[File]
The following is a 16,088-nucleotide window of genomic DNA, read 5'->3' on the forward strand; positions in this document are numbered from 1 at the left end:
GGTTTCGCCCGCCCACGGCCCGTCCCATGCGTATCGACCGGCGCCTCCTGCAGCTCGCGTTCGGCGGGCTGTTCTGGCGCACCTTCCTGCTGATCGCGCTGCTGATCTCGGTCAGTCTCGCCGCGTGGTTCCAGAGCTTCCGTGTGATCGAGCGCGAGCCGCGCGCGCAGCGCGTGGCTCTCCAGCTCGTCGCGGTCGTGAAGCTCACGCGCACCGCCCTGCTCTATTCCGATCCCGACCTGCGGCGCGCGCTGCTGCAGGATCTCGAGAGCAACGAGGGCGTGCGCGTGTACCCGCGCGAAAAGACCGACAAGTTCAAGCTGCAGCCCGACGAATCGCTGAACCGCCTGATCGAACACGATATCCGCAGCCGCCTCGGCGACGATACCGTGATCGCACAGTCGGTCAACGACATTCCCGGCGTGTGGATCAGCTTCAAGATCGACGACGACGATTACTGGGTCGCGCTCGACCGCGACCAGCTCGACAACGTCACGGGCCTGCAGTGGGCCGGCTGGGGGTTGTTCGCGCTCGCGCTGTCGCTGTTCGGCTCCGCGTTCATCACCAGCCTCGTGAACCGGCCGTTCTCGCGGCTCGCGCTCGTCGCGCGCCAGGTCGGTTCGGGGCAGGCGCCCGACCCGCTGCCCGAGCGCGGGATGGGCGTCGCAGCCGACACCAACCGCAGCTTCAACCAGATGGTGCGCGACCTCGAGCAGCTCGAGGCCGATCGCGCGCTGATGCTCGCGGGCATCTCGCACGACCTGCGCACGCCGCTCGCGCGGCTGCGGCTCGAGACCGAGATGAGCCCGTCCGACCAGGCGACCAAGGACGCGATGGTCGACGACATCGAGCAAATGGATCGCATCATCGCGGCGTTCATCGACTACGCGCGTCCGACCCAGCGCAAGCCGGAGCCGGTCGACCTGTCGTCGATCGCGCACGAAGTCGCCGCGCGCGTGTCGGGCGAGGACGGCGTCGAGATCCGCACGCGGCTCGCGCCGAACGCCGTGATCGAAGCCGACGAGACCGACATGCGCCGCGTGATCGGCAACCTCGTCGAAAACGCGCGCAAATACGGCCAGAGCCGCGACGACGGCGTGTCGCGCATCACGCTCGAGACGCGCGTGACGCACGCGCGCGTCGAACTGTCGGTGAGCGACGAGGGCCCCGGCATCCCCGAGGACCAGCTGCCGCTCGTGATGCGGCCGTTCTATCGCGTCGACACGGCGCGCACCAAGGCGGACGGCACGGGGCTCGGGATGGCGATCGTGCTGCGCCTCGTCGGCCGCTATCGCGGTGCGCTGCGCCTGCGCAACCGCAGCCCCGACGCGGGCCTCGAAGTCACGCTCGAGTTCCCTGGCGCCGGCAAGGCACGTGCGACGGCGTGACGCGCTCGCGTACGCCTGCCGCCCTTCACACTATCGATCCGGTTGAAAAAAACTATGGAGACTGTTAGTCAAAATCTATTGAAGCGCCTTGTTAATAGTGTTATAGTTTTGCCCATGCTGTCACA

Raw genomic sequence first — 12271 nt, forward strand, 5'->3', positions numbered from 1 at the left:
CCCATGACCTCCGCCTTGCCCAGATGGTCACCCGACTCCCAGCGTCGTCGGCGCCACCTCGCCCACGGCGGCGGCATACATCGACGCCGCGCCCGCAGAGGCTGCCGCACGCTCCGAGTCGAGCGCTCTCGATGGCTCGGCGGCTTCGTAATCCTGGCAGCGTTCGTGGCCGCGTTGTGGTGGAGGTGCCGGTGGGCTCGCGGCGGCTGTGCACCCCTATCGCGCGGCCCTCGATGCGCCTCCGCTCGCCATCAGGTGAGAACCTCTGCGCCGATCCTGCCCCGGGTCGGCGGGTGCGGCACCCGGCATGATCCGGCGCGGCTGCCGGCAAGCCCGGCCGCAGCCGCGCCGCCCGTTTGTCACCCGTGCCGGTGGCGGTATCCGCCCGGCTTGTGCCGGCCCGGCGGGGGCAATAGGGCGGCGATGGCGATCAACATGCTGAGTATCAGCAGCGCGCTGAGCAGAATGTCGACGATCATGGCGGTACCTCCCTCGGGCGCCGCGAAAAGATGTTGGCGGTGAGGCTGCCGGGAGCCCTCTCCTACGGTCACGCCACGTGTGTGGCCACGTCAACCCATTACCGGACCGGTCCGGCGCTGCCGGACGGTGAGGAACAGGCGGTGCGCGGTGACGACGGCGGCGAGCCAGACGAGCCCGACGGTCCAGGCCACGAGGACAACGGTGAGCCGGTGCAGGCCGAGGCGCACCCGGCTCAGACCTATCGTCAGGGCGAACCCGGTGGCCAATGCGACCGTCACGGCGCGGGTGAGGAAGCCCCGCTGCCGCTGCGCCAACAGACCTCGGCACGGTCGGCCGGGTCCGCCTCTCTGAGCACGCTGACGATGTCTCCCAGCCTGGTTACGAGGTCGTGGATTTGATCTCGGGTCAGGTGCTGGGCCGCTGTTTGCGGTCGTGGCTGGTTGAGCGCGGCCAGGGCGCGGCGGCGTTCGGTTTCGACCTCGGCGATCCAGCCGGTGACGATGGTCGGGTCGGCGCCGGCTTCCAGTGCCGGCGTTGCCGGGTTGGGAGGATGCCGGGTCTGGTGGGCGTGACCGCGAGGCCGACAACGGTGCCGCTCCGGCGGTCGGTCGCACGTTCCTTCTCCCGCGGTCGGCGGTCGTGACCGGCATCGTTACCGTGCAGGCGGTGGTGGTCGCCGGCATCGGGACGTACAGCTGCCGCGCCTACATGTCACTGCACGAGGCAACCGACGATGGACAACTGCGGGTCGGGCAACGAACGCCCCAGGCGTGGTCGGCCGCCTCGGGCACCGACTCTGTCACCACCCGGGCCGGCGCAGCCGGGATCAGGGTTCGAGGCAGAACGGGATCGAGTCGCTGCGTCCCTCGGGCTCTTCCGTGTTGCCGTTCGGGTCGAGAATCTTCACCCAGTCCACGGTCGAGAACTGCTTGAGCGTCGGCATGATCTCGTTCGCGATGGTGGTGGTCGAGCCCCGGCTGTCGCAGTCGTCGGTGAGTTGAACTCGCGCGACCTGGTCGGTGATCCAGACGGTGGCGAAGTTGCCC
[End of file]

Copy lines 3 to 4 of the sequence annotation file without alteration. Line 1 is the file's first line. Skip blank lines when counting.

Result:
Raw genomic sequence first — 12271 nt, forward strand, 5'->3', positions numbered from 1 at the left:
CCCATGACCTCCGCCTTGCCCAGATGGTCACCCGACTCCCAGCGTCGTCGGCGCCACCTCGCCCACGGCGGCGGCATACATCGACGCCGCGCCCGCAGAGGCTGCCGCACGCTCCGAGTCGAGCGCTCTCGATGGCTCGGCGGCTTCGTAATCCTGGCAGCGTTCGTGGCCGCGTTGTGGTGGAGGTGCCGGTGGGCTCGCGGCGGCTGTGCACCCCTATCGCGCGGCCCTCGATGCGCCTCCGCTCGCCATCAGGTGAGAACCTCTGCGCCGATCCTGCCCCGGGTCGGCGGGTGCGGCACCCGGCATGATCCGGCGCGGCTGCCGGCAAGCCCGGCCGCAGCCGCGCCGCCCGTTTGTCACCCGTGCCGGTGGCGGTATCCGCCCGGCTTGTGCCGGCCCGGCGGGGGCAATAGGGCGGCGATGGCGATCAACATGCTGAGTATCAGCAGCGCGCTGAGCAGAATGTCGACGATCATGGCGGTACCTCCCTCGGGCGCCGCGAAAAGATGTTGGCGGTGAGGCTGCCGGGAGCCCTCTCCTACGGTCACGCCACGTGTGTGGCCACGTCAACCCATTACCGGACCGGTCCGGCGCTGCCGGACGGTGAGGAACAGGCGGTGCGCGGTGACGACGGCGGCGAGCCAGACGAGCCCGACGGTCCAGGCCACGAGGACAACGGTGAGCCGGTGCAGGCCGAGGCGCACCCGGCTCAGACCTATCGTCAGGGCGAACCCGGTGGCCAATGCGACCGTCACGGCGCGGGTGAGGAAGCCCCGCTGCCGCTGCGCCAACAGACCTCGGCACGGTCGGCCGGGTCCGCCTCTCTGAGCACGCTGACGATGTCTCCCAGCCTGGTTACGAGGTCGTGGATTTGATCTCGGGTCAGGTGCTGGGCCGCTGTTTGCGGTCGTGGCTGGTTGAGCGCGGCCAGGGCGCGGCGGCGTTCGGTTTCGACCTCGGCGATCCAGCCGGTGACGATGGTCGGGTCGGCGCCGGCTTCCAGTGCCGGCGTTGCCGGGTTGGGAGGATGCCGGGTCTGGTGGGCGTGACCGCGAGGCCGACAACGGTGCCGCTCCGGCGGTCGGTCGCACGTTCCTTCTCCCGCGGTCGGCGGTCGTGACCGGCATCGTTACCGTGCAGGCGGTGGTGGTCGCCGGCATCGGGACGTACAGCTGCCGCGCCTACATGTCACTGCACGAGGCAACCGACGATGGACAACTGCGGGTCGGGCAACGAACGCCCCAGGCGTGGTCGGCCGCCTCGGGCACCGACTCTGTCACCACCCGGGCCGGCGCAGCCGGGATCAGGGTTCGAGGCAGAACGGGATCGAGTCGCTGCGTCCCTCGGGCTCTTCCGTGTTGCCGTTCGGGTCGAGAATCTTCACCCAGTCCACGGTCGAGAACTGCTTGAGCGTCGGCATGATCTCGTTCGCGATGGTGGTGGTCGAGCCCCGGCTGTCGCAGTCGTCGGTGAGTTGAACTCGCGCGACCTGGTCGGTGATCCAGACGGTGGCGAAGTTGCCC